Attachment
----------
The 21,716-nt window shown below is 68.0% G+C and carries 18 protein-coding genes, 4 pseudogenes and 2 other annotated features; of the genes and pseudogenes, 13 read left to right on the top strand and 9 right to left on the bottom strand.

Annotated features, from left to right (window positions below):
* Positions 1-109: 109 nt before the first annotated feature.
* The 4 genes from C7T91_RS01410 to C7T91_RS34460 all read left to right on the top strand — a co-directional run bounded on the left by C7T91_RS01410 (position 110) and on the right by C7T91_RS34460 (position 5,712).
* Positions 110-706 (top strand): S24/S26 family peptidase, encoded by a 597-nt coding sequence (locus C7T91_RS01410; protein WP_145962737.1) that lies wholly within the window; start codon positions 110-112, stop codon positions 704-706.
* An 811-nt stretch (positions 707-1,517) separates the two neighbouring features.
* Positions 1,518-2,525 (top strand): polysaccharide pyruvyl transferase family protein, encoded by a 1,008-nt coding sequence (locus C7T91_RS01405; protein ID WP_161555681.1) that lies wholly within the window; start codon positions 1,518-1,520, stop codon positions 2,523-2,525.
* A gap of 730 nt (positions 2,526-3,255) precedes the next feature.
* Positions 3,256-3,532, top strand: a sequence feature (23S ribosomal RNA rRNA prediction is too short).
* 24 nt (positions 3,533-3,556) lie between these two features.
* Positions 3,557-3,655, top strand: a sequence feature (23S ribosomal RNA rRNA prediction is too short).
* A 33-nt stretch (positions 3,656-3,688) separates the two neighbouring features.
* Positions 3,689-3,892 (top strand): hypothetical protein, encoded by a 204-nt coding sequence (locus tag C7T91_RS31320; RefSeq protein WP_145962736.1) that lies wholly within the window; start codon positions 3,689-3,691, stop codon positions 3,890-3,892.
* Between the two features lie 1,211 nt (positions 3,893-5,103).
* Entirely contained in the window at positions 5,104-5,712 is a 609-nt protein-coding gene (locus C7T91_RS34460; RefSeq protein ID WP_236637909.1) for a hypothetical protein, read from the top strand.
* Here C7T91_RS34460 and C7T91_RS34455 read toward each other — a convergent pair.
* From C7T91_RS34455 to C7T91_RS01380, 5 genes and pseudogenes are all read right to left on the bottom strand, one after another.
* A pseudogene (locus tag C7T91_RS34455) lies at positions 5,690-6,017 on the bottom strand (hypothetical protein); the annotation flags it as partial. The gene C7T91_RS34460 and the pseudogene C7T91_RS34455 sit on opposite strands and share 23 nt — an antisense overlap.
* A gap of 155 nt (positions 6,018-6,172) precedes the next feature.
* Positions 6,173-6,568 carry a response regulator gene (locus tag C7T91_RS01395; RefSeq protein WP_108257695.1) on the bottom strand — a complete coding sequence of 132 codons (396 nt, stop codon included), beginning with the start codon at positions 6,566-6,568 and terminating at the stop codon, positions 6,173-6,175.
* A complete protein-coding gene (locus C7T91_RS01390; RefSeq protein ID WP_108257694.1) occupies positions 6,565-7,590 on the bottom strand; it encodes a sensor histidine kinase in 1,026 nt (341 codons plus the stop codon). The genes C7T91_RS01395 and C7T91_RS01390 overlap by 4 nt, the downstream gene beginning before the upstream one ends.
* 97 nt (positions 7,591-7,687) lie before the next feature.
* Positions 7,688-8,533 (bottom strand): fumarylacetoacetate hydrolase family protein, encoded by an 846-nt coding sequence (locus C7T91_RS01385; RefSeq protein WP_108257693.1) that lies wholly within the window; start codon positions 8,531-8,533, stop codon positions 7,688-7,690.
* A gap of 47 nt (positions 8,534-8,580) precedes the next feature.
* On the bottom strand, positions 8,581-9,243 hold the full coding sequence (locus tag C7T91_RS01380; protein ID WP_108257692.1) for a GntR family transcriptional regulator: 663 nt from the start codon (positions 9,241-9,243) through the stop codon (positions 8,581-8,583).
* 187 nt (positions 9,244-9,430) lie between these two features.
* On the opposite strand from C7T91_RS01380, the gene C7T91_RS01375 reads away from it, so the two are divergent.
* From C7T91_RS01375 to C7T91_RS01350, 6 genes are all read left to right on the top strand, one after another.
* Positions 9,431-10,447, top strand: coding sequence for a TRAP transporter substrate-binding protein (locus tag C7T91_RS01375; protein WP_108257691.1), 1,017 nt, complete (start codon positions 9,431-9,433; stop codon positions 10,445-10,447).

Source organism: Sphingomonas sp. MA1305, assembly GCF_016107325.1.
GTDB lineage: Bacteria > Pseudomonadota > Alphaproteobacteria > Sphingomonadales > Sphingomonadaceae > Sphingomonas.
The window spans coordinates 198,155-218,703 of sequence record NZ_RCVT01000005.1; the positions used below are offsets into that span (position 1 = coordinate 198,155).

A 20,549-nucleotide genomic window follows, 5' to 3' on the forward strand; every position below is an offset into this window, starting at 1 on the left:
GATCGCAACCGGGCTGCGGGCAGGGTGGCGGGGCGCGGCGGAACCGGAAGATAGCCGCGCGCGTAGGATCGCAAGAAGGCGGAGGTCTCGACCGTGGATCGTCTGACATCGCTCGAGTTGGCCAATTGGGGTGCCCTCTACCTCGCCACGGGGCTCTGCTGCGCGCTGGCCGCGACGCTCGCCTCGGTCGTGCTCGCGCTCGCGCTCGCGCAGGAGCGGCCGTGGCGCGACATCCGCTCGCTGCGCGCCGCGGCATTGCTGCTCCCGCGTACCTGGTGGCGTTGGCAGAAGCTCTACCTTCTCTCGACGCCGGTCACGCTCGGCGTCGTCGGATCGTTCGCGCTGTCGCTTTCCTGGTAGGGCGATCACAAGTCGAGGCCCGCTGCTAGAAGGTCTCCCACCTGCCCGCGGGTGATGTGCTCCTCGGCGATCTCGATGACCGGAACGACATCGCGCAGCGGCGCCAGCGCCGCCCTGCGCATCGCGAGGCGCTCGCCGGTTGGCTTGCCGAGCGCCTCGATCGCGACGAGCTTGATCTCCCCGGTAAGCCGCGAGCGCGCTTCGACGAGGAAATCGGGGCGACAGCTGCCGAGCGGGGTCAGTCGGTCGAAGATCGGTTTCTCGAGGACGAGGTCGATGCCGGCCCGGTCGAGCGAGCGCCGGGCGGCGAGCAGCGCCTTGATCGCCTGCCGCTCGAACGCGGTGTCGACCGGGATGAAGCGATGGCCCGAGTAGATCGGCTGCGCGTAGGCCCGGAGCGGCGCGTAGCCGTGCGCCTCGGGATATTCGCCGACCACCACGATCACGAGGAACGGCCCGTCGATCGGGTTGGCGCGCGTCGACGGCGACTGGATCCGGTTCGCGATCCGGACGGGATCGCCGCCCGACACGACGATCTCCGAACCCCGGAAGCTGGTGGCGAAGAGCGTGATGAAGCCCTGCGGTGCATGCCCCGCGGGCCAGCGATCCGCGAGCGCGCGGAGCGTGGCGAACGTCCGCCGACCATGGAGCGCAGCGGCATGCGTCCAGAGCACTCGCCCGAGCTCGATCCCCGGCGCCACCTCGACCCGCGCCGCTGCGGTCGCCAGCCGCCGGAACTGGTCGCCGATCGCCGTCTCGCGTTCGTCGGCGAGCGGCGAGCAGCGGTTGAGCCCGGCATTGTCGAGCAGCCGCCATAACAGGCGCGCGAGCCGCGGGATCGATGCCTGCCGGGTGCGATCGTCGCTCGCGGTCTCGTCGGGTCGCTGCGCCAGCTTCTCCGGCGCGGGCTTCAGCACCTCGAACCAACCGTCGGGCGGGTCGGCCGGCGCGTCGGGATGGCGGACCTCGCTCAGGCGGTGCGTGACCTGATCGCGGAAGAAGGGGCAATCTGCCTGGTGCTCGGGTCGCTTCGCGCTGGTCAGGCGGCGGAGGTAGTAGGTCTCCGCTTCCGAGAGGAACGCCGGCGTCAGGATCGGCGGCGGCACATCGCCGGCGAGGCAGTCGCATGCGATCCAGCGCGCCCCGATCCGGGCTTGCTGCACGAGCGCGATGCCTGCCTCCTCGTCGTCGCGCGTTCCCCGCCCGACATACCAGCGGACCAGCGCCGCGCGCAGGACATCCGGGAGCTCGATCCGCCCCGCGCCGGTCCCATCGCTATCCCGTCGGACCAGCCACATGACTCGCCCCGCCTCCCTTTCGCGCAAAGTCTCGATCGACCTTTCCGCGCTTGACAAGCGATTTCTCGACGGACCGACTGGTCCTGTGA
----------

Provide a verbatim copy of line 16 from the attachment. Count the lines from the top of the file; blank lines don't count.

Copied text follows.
* Here C7T91_RS34460 and C7T91_RS34455 read toward each other — a convergent pair.